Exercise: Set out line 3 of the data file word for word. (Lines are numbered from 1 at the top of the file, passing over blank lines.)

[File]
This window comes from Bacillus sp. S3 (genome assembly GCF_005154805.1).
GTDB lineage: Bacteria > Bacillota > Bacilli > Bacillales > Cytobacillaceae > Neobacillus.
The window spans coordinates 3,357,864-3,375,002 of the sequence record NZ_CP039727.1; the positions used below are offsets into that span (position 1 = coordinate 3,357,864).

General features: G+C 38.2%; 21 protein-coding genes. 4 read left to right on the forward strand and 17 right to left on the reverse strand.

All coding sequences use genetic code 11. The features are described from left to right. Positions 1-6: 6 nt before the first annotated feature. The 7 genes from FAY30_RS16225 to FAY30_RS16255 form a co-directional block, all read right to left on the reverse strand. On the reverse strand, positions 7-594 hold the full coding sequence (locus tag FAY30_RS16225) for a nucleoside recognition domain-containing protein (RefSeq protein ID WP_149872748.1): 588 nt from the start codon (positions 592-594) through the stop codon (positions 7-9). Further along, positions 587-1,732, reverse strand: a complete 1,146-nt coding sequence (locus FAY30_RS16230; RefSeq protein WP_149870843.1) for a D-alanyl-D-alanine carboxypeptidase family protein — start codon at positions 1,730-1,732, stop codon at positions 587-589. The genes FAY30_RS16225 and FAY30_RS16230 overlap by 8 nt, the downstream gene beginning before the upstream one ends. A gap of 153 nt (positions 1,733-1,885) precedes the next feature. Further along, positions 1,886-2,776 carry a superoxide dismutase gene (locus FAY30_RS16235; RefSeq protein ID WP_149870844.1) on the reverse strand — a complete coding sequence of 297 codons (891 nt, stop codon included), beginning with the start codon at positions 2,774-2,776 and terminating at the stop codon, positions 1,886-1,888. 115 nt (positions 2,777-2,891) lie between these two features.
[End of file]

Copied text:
The window spans coordinates 3,357,864-3,375,002 of the sequence record NZ_CP039727.1; the positions used below are offsets into that span (position 1 = coordinate 3,357,864).